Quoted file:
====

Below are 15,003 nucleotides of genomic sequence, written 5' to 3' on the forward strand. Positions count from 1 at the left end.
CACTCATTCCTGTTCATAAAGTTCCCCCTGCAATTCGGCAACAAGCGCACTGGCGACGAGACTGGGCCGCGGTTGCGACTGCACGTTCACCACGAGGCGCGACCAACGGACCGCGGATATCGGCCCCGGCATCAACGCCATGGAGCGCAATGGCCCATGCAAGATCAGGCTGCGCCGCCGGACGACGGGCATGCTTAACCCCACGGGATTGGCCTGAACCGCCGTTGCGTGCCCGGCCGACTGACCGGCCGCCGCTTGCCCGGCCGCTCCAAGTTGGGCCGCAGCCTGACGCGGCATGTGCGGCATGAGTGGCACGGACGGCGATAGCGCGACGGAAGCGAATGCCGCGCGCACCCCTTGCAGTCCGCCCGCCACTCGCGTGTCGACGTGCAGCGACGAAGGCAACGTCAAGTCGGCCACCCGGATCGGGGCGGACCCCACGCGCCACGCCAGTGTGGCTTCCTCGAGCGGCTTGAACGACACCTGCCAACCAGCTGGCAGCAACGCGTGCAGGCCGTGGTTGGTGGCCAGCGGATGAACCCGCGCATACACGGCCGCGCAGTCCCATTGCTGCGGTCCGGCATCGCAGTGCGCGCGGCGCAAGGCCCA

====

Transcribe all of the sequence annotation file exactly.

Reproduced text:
Below are 15,003 nucleotides of genomic sequence, written 5' to 3' on the forward strand. Positions count from 1 at the left end.
CACTCATTCCTGTTCATAAAGTTCCCCCTGCAATTCGGCAACAAGCGCACTGGCGACGAGACTGGGCCGCGGTTGCGACTGCACGTTCACCACGAGGCGCGACCAACGGACCGCGGATATCGGCCCCGGCATCAACGCCATGGAGCGCAATGGCCCATGCAAGATCAGGCTGCGCCGCCGGACGACGGGCATGCTTAACCCCACGGGATTGGCCTGAACCGCCGTTGCGTGCCCGGCCGACTGACCGGCCGCCGCTTGCCCGGCCGCTCCAAGTTGGGCCGCAGCCTGACGCGGCATGTGCGGCATGAGTGGCACGGACGGCGATAGCGCGACGGAAGCGAATGCCGCGCGCACCCCTTGCAGTCCGCCCGCCACTCGCGTGTCGACGTGCAGCGACGAAGGCAACGTCAAGTCGGCCACCCGGATCGGGGCGGACCCCACGCGCCACGCCAGTGTGGCTTCCTCGAGCGGCTTGAACGACACCTGCCAACCAGCTGGCAGCAACGCGTGCAGGCCGTGGTTGGTGGCCAGCGGATGAACCCGCGCATACACGGCCGCGCAGTCCCATTGCTGCGGTCCGGCATCGCAGTGCGCGCGGCGCAAGGCCCA